Good karma for Anglesea’s Lorna
LORNA Botham’s involvement in Anglesea Community House’s (ACH) Foodlink service has never been out of self-interest.
Having dedicated 20 years of her life to helping the community’s vulnerable feed their families, Ms Botham said the volunteer-driven initiative is actually older than the organisation itself.
This week (May 18-24) is National Volunteer Week, which acknowledges and generous contribution of our nations volunteers and the positive impacts they have within our community.
Ms Botham said Foodlink in its present form started in about 1990.
“But before that it was run as a help to people, especially young mums who were coming home from hospital with babies. We used to make casseroles for them to have something to come home to and it was run by the combined churches.”
Ms Botham was the first representative from ACH to sit on Foodlink’s committee. She’s been the service’s assessor for 19 years, and treasurer for 12.
“I enjoy talking to the clients, and just being involved. The people on the committee are really nice people, and Anglesea is such a small town; everybody knows everybody.”
Ms Botham said it was important to acknowledge that it’s not easy for people to put their hand up and ask for help, and that the service kept the personal information of its clients confidential.
She said what she enjoyed most about volunteering was playing a small part in steering people onto a new path.
“It takes a lot of gumption to come and ask for help and usually they’re at the end of their tether by the time we see them. Being a small town, you’re frightened someone will find out about it. The thing that we press with all our clients is it’s confidential; the only people who know are the people at Foodlink.”
She said throughout her time volunteering, she has seen people living in some startling conditions, but emphasised many of those who used the service were the first to give back once they had turned their situation around.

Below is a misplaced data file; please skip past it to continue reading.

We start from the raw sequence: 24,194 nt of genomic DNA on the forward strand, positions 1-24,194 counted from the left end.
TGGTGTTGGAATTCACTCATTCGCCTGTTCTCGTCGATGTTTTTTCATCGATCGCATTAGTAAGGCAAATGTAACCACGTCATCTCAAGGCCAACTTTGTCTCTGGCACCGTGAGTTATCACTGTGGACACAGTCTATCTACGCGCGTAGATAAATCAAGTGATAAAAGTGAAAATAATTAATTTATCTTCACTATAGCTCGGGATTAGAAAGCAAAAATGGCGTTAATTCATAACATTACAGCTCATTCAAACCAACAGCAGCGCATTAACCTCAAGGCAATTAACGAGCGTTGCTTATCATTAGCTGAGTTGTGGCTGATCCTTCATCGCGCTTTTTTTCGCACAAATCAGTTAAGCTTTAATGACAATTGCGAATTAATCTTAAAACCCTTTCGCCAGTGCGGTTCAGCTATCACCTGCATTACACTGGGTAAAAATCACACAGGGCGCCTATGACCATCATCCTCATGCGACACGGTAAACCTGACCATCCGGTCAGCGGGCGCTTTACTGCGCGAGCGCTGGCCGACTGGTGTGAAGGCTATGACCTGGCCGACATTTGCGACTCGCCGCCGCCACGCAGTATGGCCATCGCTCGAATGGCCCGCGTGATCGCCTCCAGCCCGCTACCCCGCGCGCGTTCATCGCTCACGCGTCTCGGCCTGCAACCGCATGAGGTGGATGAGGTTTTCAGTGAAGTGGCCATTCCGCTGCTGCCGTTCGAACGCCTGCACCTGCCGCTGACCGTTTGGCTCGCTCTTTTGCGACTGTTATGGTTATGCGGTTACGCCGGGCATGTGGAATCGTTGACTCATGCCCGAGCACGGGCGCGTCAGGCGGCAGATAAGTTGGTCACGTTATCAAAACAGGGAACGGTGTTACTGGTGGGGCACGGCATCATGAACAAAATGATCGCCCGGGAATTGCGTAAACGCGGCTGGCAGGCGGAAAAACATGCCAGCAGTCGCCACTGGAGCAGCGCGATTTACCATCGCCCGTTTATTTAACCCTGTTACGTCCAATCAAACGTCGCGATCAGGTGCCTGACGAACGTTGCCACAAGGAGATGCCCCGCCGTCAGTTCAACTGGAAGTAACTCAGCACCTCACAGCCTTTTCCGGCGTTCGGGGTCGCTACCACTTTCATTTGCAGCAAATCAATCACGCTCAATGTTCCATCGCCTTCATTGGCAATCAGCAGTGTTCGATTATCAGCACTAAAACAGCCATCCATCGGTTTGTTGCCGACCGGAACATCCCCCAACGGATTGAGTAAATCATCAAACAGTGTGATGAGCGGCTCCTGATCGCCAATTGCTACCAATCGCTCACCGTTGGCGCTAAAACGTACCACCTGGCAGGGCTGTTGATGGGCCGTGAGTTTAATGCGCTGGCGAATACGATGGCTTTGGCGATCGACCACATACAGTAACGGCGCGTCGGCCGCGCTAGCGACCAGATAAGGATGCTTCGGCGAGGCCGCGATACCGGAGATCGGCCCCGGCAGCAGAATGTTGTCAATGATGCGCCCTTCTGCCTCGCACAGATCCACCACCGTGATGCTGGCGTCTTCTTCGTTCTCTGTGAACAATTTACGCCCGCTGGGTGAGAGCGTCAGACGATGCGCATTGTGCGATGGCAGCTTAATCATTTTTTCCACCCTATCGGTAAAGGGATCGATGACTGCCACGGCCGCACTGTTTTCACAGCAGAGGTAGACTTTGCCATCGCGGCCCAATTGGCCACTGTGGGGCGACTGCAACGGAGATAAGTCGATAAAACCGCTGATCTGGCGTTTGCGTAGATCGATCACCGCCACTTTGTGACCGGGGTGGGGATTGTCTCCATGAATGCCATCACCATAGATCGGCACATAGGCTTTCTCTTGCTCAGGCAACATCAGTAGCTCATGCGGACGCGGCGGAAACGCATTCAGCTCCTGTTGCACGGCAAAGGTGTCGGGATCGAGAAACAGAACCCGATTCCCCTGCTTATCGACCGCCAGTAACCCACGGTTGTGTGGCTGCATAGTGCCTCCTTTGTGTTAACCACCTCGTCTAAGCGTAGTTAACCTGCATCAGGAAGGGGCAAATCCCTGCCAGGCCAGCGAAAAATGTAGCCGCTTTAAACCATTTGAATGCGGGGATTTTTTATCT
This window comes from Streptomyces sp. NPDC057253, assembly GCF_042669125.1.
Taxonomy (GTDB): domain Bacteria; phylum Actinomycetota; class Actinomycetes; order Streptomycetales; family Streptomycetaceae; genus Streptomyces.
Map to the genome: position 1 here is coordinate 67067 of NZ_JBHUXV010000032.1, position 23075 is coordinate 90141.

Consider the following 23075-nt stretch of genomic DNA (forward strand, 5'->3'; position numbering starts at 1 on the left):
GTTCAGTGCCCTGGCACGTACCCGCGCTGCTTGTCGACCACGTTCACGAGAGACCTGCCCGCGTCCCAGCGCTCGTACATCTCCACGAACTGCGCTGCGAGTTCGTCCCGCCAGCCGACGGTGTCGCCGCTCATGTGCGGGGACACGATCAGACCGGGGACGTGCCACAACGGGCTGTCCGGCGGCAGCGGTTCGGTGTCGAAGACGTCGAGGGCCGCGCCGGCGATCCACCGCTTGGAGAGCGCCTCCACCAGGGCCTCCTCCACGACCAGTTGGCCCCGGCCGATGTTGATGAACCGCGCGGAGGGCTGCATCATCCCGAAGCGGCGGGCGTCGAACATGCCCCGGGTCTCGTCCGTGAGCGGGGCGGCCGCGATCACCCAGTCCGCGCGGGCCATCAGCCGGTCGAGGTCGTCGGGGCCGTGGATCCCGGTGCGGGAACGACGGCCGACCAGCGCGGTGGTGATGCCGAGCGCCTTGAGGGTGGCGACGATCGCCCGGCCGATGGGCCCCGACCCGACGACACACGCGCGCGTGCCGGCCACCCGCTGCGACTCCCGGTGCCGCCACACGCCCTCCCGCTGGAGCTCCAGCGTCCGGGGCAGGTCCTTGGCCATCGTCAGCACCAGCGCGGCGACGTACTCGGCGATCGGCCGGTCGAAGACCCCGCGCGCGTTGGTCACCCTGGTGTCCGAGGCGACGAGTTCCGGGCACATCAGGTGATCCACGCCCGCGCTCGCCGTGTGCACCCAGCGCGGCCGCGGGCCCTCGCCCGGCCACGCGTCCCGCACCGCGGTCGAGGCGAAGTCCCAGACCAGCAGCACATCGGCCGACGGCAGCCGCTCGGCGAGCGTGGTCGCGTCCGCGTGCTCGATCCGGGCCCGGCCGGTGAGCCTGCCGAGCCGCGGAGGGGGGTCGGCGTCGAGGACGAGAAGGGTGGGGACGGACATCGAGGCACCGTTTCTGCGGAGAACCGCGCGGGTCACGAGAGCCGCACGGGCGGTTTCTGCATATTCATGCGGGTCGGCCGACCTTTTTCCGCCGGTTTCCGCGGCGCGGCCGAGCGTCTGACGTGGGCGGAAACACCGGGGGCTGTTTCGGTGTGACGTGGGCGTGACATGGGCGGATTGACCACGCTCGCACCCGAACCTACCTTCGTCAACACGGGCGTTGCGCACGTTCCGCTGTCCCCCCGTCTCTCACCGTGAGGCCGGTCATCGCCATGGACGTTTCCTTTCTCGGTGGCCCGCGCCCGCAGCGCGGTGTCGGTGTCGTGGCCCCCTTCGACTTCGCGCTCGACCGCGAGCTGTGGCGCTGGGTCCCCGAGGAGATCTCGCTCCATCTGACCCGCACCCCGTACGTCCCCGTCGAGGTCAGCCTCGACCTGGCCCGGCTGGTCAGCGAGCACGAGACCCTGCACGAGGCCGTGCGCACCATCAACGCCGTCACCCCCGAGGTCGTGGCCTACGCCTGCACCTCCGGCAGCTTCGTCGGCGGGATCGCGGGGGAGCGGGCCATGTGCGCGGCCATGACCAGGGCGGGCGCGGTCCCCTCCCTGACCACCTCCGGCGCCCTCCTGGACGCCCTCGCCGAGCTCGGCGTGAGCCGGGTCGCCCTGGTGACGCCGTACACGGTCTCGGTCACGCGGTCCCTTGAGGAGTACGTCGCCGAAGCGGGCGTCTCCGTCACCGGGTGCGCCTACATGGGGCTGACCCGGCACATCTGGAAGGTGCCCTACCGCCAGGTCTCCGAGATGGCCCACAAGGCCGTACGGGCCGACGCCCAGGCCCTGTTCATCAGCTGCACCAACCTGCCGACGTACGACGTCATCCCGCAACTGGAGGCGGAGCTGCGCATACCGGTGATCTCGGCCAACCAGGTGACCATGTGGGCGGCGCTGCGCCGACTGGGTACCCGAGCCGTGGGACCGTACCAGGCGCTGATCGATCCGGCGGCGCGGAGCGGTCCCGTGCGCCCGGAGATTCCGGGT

“I’d say 99 per cent of the people who come to us have come to us with almost nothing because they’ve been hanging out, waiting for something to happen for them and it hasn’t. Their money is gone, often their housing is gone; some of them are almost destitute. We’ve had people living out of their cars, and a couple in the past 12 months.
“But I’ve seen people who have been on Foodlink 20-odd years ago who were really having a lot of problems and are now happy people living within the community. They give back wonderfully, too. What goes around comes around.”
Ms Botham said Foodlink was still operating throughout the coronavirus pandemic, and that a team of about 11 were delivering non-perishable goods and sanitary supplies such as soap, toothpaste and toothbrushes to clients.
She said Foodlink was also supported by IGA Anglesea (where it has a drop-off point), Anglesea Fruitz Provedore, Seaside Seconds OpShop, the Anglesea Lions Club, the Anglesea Lioness Club and the Anglesea resale shed.
“We’re not funded by the government but a lot of people give us money out of the goodness of their hearts. People have set up little organisations to help people during this time, and those things will go away after the virus has gone away, but we won’t. We’ll be keeping on.”